Nissan Silvia: sporty coupe with competitive instinct
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Nissan Silvia: sporty coupe with competitive instinct

By MarkOastler - 15 May 2023

The Nissan GT-R is arguably Japan’s greatest high-performance GT. It has a fanatical following particularly since the pivotal R32, built on turbocharged six-cylinder engines, all-wheel drive and competition success. However, the predominantly four-cylinder rear-wheel drive Silvia is also revered by a vast global tribe that embrace it as a more affordable and accessible alternative, more than two decades after it ceased production.

What started out as a slightly quirky Japanese exotic in the mid-1960s evolved into an affordable performance coupe for the masses before its demise early in the new millennium.

During that time it showcased its enviable versatility in competition across circuit racing, rallying and drag racing disciplines. Since then, it has also thrived in world-title drifting and ‘time attack’ lap dashes and, not surprisingly, remains one of the most sought-after grey exports from Japan.

The Silvia’s enduring competitive edge reflects the excellence of its design and engineering, having been blessed with turbocharged four-cylinder power from Nissan’s CA, FJ and SR engine families which have become just as revered among enthusiasts and aftermarket tuners as the car itself.

And it’s that thriving aftermarket, particularly in Japan, which plays a pivotal role in the Silvia’s endless appeal, given an enormous choice of over-the-counter engine and suspension components to endlessly enhance its performance.

The original Silvia was stylish, fast and very expensive.

Silvia CSP311 (1965-1968)

In the early 1960s former BMW and Porsche design consultant Albrecht Goertz ventured to Japan, as he saw potential in the nation’s burgeoning post-war automotive industry.

Following the success of its Fairlady roadster, Nissan wanted to build a luxurious sports coupe with global appeal. It valued European influence in the styling process, so Goertz went to work with a team of in-house designers.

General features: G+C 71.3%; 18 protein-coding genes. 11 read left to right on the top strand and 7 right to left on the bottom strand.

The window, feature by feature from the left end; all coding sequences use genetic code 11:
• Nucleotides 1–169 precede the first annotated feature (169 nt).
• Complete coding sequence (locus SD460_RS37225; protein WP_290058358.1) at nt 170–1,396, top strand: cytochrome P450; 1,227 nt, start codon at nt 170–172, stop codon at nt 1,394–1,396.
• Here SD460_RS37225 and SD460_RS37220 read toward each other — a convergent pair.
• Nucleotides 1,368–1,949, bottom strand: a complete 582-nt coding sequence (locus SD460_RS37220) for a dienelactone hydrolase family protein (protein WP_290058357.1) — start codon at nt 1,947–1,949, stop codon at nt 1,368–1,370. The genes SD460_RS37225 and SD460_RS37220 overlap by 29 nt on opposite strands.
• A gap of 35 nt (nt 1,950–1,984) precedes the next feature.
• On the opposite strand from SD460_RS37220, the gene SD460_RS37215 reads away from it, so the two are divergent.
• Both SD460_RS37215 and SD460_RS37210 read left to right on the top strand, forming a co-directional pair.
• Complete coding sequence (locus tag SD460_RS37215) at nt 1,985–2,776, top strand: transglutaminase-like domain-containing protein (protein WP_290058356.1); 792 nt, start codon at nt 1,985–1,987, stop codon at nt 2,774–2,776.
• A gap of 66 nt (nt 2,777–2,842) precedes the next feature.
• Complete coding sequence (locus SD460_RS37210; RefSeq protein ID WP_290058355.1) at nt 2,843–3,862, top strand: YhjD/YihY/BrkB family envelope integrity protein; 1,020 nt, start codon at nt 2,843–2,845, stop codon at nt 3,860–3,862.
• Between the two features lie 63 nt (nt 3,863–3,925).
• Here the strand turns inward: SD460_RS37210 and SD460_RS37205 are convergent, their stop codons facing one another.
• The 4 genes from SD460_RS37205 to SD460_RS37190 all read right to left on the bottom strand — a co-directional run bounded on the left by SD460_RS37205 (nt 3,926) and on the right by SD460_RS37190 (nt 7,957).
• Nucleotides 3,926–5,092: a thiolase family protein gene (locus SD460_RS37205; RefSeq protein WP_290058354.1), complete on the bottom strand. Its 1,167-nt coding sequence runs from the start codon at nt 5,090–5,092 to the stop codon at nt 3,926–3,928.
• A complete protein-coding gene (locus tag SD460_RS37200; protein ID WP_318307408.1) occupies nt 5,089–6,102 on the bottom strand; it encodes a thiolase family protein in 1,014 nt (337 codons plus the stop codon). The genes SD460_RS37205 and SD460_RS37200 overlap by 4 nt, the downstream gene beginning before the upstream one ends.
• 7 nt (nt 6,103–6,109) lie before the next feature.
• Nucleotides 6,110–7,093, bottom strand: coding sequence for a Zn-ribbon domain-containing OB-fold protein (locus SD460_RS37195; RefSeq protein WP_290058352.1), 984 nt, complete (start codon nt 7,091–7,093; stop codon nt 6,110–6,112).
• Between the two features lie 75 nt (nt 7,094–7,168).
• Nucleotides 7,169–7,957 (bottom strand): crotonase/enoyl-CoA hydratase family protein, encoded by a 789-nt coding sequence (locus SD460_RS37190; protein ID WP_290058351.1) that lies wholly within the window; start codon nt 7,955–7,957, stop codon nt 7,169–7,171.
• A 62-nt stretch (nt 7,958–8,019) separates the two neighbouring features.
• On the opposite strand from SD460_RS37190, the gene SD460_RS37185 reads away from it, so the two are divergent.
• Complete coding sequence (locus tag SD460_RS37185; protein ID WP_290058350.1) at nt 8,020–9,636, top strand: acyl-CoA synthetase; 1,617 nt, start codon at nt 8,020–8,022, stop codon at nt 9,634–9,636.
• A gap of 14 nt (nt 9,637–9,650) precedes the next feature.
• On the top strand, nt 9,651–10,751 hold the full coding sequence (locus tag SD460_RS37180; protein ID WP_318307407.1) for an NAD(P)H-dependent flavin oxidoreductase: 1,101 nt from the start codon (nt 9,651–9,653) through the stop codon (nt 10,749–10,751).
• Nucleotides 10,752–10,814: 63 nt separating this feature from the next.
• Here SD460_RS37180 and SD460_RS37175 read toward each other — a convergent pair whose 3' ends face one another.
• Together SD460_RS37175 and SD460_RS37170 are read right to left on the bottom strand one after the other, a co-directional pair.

The first product of this collaboration was a petite two-door coupe built on the robust chassis frame and mechanicals of the (SP311) Fairlady 1600 roadster, hence its model code CSP311.

It was also the first Nissan to carry the Silvia name, derived from the nymph Sylvia in Roman mythology. In Latin it also means woods or forests. Go figure.

There’s nothing like being chosen for Highway Patrol duties to boost a car’s performance image. Check out those oh-so-skinny tyres!

The compact CSP311 was only about 4.0 metres long and 1.5 metres wide with a kerb weight under 1000kg. Its classic long-bonnet-short-boot proportions exuded Goertz’s European flair.

With a top speed of 103mph (165km/h) and front disc brakes (rare at the time) it was the fastest production car in Japan, which prompted the Tokyo police to order a pair for speed limit enforcement. As a result, the Silvia’s high-performance reputation was established.

Even so, it attracted sales of only 550 units, primarily because each body was largely hand-built and therefore cost about double the price of the hot-selling Fairlady roadster on which it was based. Most Silvia CSP311s were sold in Japan but a few were exported to Australia and other markets.

During this time, Nissan took control of the Prince Motor Company in 1966; a move that was destined to have considerable positive influence on Nissan's performance car design and engineering.

The S10 was certainly eye-catching - but for the wrong reasons.

Silvia S10/S11 (1975-1979)

The Silvia nameplate returned seven years later bearing the model code S10 and built on a dedicated S-chassis platform. It was larger in all key dimensions, with kerb weight nudging 1100kg. Australia was not one of its export markets.